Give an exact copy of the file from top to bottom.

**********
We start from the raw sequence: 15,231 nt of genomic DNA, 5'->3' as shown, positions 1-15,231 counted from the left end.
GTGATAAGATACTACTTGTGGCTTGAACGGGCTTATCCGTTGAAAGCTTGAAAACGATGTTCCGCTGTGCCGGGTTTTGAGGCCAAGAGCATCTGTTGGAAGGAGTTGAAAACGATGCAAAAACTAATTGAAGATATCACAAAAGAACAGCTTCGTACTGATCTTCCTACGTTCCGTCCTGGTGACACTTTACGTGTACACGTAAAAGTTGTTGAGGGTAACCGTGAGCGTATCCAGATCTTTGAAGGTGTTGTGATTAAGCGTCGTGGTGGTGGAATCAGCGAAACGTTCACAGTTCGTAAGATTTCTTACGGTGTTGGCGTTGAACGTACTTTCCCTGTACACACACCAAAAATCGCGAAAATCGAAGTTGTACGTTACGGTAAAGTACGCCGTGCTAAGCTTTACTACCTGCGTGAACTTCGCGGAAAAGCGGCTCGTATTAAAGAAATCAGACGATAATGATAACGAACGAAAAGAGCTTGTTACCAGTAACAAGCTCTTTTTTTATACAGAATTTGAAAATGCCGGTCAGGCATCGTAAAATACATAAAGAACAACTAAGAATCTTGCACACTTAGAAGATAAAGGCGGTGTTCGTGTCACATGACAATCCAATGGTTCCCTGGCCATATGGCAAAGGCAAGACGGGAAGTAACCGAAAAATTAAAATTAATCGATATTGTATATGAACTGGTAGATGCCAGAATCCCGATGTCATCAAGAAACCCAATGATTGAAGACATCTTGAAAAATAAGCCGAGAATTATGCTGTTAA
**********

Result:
We start from the raw sequence: 15,231 nt of genomic DNA, 5'->3' as shown, positions 1-15,231 counted from the left end.
GTGATAAGATACTACTTGTGGCTTGAACGGGCTTATCCGTTGAAAGCTTGAAAACGATGTTCCGCTGTGCCGGGTTTTGAGGCCAAGAGCATCTGTTGGAAGGAGTTGAAAACGATGCAAAAACTAATTGAAGATATCACAAAAGAACAGCTTCGTACTGATCTTCCTACGTTCCGTCCTGGTGACACTTTACGTGTACACGTAAAAGTTGTTGAGGGTAACCGTGAGCGTATCCAGATCTTTGAAGGTGTTGTGATTAAGCGTCGTGGTGGTGGAATCAGCGAAACGTTCACAGTTCGTAAGATTTCTTACGGTGTTGGCGTTGAACGTACTTTCCCTGTACACACACCAAAAATCGCGAAAATCGAAGTTGTACGTTACGGTAAAGTACGCCGTGCTAAGCTTTACTACCTGCGTGAACTTCGCGGAAAAGCGGCTCGTATTAAAGAAATCAGACGATAATGATAACGAACGAAAAGAGCTTGTTACCAGTAACAAGCTCTTTTTTTATACAGAATTTGAAAATGCCGGTCAGGCATCGTAAAATACATAAAGAACAACTAAGAATCTTGCACACTTAGAAGATAAAGGCGGTGTTCGTGTCACATGACAATCCAATGGTTCCCTGGCCATATGGCAAAGGCAAGACGGGAAGTAACCGAAAAATTAAAATTAATCGATATTGTATATGAACTGGTAGATGCCAGAATCCCGATGTCATCAAGAAACCCAATGATTGAAGACATCTTGAAAAATAAGCCGAGAATTATGCTGTTAA